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  1. #1
    Senior Member
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    Folding Bikes & Buses

    I've never taken my Dahons (Piccolo, Speed8) on a bus but I'm going to try this weekend. I have the Dahon bag but will avoid using it because it makes the package larger. Instead, I will use two black plastic garbage bags using tape to make the package smaller. Taping the bike around certain areas actually makes the package thinner which will allow me to board. I found both bikes are practically the same size except the overall package for the 20' inch wheel (Speed 8) is about 15% larger. If the bus driver kicks me off with the 20' inch cycle, I higher doubt he would change his/her mind on a 16' inch wheel bike.

    I've never had trouble taking the bike on any rail system but the bus creates a whole set of problems because the space is quite limited. I know right away to head to the back of bus but there's always the problem of where to put the bike once I get there. All buses are not the same and if it's crowded, I'll know enough to stand by the bike so I hope the bus is empty. I will try to take my bike on a couple of bus lines to see what the reacton is (positive/negative) and if I was able to board.

    Since most cities have limited rail service, the bus opens up many opportunities that full size bicycle owners can only dream. Being able to boad a bus with a folding bike gives you what I call "Hyper-Mobility" that only motorists enjoy. Taking the bus back home after a long ride or multi-mode commuting are just some of the opportunities the bus opens up for the folder.

    Does anyone on this forum have ACTUAL experience with boarding a bicycle inside the cabin of a bus?

    a. Did other passengers complain?
    b. Where did you place the bike upon entering?
    c. Where you able to sit?
    d. Did the bus driver give you a warning or negative feedback?
    e. What size wheel was the bicycle?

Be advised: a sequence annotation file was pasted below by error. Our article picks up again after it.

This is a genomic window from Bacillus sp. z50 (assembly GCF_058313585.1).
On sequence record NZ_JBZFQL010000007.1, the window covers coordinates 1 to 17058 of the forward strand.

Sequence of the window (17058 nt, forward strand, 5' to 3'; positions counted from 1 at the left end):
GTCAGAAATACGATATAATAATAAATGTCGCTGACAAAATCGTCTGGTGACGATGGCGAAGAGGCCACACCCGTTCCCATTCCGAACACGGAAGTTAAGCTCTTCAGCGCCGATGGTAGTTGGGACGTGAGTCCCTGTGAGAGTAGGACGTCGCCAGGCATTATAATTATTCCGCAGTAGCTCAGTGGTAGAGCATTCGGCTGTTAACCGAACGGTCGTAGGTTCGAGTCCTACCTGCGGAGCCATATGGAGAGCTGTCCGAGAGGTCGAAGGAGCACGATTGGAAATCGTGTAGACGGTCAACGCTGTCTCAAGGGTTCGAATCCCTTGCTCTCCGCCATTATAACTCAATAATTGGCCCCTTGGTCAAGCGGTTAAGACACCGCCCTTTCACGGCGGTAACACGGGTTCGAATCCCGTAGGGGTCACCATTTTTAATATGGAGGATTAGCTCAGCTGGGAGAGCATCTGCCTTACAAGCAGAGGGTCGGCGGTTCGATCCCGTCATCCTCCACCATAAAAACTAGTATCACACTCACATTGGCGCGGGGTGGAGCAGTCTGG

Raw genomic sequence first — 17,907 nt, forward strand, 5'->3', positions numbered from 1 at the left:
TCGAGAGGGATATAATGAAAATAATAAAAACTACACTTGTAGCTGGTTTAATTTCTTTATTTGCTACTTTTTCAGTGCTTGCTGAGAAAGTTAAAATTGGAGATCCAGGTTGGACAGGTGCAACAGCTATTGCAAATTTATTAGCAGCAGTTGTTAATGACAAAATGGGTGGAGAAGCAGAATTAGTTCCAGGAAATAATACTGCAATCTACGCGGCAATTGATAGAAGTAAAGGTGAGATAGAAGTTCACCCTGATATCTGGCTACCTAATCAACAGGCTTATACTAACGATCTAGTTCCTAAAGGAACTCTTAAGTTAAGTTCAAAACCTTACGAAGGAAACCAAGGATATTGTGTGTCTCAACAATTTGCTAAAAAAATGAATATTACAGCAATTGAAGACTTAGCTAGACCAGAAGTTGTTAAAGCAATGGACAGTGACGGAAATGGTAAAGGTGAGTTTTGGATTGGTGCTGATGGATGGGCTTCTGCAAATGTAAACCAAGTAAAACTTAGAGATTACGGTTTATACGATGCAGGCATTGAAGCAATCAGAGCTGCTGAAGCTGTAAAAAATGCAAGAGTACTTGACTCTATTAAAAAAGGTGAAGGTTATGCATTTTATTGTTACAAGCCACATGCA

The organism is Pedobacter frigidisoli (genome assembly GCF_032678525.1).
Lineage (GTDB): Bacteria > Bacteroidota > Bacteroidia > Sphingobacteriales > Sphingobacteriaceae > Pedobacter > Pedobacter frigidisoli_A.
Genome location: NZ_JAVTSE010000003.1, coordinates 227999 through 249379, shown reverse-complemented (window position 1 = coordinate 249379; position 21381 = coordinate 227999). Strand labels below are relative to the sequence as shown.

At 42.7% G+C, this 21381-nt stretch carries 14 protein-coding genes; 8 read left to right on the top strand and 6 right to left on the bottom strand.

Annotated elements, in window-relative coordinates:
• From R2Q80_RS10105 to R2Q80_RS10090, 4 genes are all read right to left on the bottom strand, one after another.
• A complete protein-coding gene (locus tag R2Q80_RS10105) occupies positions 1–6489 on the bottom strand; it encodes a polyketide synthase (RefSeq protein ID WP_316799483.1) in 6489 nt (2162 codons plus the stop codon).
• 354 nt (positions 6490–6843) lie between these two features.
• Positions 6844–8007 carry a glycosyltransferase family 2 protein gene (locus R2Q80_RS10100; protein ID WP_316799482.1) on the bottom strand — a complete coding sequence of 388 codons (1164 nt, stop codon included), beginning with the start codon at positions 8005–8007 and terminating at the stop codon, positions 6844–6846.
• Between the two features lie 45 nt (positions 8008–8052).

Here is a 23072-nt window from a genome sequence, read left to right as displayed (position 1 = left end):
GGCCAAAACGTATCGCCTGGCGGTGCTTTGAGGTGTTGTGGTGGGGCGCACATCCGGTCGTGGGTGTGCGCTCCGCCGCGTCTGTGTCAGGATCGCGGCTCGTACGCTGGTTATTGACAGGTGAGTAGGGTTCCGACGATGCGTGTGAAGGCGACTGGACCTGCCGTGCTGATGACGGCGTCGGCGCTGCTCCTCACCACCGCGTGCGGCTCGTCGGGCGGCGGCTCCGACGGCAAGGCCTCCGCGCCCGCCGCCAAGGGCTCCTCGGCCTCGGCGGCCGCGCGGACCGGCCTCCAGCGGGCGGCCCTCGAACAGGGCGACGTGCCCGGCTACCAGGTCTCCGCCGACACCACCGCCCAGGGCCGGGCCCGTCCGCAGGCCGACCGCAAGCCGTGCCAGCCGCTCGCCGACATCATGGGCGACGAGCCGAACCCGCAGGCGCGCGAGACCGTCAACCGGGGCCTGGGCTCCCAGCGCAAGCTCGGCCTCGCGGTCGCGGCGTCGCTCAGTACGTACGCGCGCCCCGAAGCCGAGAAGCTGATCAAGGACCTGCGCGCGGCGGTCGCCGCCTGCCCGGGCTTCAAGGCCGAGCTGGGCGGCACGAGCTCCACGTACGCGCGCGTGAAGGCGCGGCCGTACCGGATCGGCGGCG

Thanks for your response.

  2. #2
    cab horn
    Join Date
    Jun 2004
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    Toronto
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    1987 Bianchi Campione
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    Check the public transportation site. They usually tell you when you can bring your bikes on the bus/subway. They usually schedule it just so the times you would want to bring your bike on the transit you can't.

  3. #3
    Senior Member
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    Nov 2003
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    Forest Park Il
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    Yeah Dahon Bike Friday Panasonic Dyno
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    tell us about your trip monday.

  4. #4
    Senior Member
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    Steve, how did the trip go? Did you have any problems bringing your bike on the bus?

  5. #5
    Guest
    Guest
    Definitely consult your local public transit website or call if you have questions. In Chicago, all folder bikes are always allowed on trains at all times, and all bikes are allowed on buses, but we do have a bike rack on most buses to put your bike. Metra (suburb trains) allow folders on all trains without restrictions beyond that they must be fulded when entering the train.

    I haven't taken a folder on the train, but a friend of mine saw someone ride up to the train on his folder, fold it, and get on the train. He said most people were impressed. no one seemed put out at all.

    Koffee

  6. #6
    Newbie
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    I've taken my folders (all 20") on CTA buses many times with no problems whatsoever from the driver or other passengers.

    Sometimes I put the bike in a factory bag, sometimes not.

    I usually sit in one of the single seats the CTA buses have and set my folder on the floor to the left of the seat. I run my arm through the bag's carrying straps to make sure the bike doesn't fall. Then I just sit there and read a book.